If your loved one has been diagnosed with heart failure, you both will likely have a lot of questions. Your first resource should be the healthcare team, as they can help navigate any confusion or uncertainty. Asking the most relevant questions will help you know what to anticipate and how to take action.
Use this list to help prepare questions for the provider ahead of time. This will help you make the most of your loved one's next appointment.
Questions at diagnosis
Discuss when to call in a non-emergency. For example, some doctors want to be called at the first sign of a cold or other respiratory problem.
What will make COPD worse and what can be done to prevent it?
What are common indoor and outdoor triggers, and any avoidance tips?
Ask about treatment options - is there a daily treatment that can help?
How can symptoms best be managed to allow for continuing daily activities?
What are some signs that breathing is getting worse and how do I address them?
What immunizations or vaccinations are needed?
What are some exercises to keep muscles strong, even if my loved one cannot endure prolonged activity?
Ask for resources on smoking cessation, if applicable.
If the person you care for has other medical conditions—such as diabetes, obesity, osteoporosis, heart disease, or others—ask how those conditions should be considered in the care you give.
How do I look after my loved one’s emotional, as well as physical, well-being?
It’s common for people with chronic illnesses to become depressed or anxious, how do you recommend approaching this?
What can I expect as COPD progresses?
Although this may be a difficult conversation, it’s important to know what might happen in the future so you can be prepared. Arm yourself with as much information as possible so that you can make informed choices about future treatment and ongoing care.
What do I need to do when planning to travel?
If my loved one requires oxygen, how is it handled in various settings?
At home, ordering
While out running errands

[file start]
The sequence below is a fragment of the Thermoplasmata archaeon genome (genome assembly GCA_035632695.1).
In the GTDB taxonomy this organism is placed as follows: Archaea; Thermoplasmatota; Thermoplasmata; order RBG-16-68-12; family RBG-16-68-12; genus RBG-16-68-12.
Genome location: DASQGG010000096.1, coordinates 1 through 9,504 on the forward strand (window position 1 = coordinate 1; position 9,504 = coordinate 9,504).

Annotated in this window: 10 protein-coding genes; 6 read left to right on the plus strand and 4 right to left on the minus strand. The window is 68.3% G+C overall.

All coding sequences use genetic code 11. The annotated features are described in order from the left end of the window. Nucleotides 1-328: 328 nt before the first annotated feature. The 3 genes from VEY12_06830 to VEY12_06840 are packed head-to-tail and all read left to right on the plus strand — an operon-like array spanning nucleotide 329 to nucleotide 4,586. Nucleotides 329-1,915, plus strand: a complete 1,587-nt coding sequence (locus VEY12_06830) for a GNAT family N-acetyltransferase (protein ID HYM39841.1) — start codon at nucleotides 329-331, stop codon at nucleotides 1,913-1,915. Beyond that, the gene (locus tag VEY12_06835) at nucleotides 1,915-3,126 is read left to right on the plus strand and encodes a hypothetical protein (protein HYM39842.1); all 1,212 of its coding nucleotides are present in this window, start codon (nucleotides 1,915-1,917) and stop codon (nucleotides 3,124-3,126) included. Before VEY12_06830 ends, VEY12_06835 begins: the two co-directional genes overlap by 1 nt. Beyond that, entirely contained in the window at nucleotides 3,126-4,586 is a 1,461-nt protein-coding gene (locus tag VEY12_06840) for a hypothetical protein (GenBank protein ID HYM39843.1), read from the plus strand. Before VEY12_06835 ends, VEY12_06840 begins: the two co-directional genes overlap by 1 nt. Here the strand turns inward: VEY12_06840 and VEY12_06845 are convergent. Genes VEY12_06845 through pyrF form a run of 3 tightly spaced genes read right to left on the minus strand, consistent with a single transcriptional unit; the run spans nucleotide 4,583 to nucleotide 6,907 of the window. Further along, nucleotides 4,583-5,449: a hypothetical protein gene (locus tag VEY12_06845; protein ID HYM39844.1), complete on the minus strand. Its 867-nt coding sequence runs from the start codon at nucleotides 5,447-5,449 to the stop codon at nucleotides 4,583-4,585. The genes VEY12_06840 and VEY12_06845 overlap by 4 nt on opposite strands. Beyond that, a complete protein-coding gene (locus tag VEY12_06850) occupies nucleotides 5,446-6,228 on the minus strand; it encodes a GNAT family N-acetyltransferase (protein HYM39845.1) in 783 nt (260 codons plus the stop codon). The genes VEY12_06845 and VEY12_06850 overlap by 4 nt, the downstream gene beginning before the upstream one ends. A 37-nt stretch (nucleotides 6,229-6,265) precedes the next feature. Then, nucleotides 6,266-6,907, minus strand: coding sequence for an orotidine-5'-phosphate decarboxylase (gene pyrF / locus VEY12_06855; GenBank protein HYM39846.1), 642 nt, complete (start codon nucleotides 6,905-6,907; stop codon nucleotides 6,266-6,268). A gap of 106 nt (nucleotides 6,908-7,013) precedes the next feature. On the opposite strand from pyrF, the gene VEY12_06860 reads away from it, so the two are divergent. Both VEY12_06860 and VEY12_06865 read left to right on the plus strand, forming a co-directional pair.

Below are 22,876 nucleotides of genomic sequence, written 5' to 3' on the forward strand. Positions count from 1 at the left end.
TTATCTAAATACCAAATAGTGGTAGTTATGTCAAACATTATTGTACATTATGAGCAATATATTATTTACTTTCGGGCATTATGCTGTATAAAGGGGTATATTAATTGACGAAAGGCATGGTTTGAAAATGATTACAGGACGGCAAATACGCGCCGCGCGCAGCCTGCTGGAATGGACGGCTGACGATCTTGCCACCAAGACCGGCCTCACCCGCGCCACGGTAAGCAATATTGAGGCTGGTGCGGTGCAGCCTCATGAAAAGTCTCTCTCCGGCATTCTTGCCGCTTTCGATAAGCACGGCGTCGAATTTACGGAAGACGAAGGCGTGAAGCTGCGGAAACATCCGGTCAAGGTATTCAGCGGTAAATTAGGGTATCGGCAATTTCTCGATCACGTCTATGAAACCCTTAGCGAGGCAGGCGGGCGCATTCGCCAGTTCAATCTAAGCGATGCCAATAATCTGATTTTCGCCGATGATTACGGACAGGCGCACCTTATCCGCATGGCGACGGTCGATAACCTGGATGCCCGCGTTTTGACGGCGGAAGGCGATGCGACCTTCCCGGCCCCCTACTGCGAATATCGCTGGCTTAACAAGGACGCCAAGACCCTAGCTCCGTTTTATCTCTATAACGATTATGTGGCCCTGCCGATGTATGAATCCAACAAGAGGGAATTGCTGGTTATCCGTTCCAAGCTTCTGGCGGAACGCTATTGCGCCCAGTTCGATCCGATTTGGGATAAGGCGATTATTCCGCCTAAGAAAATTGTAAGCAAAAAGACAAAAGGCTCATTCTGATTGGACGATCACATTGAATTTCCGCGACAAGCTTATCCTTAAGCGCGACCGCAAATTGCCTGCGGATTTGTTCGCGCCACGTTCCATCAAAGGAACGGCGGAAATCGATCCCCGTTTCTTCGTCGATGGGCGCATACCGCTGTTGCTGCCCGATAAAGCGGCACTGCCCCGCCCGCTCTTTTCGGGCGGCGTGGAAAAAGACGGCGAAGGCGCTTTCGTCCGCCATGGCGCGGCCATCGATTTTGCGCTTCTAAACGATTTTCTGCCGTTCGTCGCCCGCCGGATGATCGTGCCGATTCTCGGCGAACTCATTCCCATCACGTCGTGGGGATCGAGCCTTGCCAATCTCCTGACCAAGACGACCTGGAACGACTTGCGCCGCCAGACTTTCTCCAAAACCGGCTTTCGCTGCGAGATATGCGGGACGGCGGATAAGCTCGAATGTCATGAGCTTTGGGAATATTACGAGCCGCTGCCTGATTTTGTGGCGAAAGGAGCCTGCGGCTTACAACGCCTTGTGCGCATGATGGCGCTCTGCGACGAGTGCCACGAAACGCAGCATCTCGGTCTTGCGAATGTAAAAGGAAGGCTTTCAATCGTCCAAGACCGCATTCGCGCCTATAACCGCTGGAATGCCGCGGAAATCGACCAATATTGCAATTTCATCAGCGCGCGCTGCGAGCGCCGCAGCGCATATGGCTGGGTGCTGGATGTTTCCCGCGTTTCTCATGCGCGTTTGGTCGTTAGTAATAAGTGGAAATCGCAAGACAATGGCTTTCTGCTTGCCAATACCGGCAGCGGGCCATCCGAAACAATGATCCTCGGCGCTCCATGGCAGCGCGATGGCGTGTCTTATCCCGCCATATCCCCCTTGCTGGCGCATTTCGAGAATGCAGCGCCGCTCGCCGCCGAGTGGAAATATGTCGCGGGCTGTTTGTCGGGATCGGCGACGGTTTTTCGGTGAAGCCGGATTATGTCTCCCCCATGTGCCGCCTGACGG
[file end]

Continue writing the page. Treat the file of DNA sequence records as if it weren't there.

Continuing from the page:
At hospitals and other healthcare facilities
At the airport, on the plane
Questions regarding treatments
Ask about treatment options, especially if what's already prescribed doesn't seem to be working as well as it used to.
Is pulmonary rehabilitation recommended?
See the Pulmonary Rehabilitation benefit for more information.
Ask if oxygen therapy will help, and if so, what form and how often?
How do I set up a nutrition plan for my loved one?
Are there changes in diet that will help COPD?
Questions regarding medications
Is my loved one taking the best meds for COPD?
There are many different kinds of medications available, so confirm. This may change over time, so it’s prudent to ask this question regularly.
What should I do if a day or a dose of medication is missed?
Which medicines should be taken when my loved one is short of breath? Is it OK to use these drugs every day?
What are the side effects of the medicines? For what side effects should I call the provider?
How do I know my loved one is correctly using the inhaler?
The provider or nurse should offer a demonstration, ask your loved one to return demonstrate and offer suggestions for corrections.
Ask if a spacer may be helpful.
How will I know when the inhalers are low?
When should a nebulizer be used and when should an inhaler be used?
Do I need a rescue pack for symptom flare, and what should be included?
Questions about change in condition
How will I and my loved one know if they are having a symptom flare, exacerbation, or their COPD is getting worse?
What should I do when my loved one feels like they are not breathing well enough?
How can respiratory infections be prevented?
Should my loved one continue to take COPD medications if they have a cold or other respiratory infection?
Who should I call if my loved one gets worse, and do I have all the contact numbers I need in case of an emergency?
A final, important question
Will my loved one be referred to a pulmonologist?
A pulmonologist is a physician who specializes in the lungs. In early-stage COPD, it may not be necessary for the primary care provider to refer your loved one to a pulmonologist, though as COPD progresses, the primary care provider will defer to this specialist. This does not mean that your loved one will stop seeing or communicating with their primary care provider, only that the pulmonologist will be the lead provider specifically for COPD.
No content in this app, regardless of date, should ever be used as a substitute for direct medical advice from your doctor or other qualified clinician.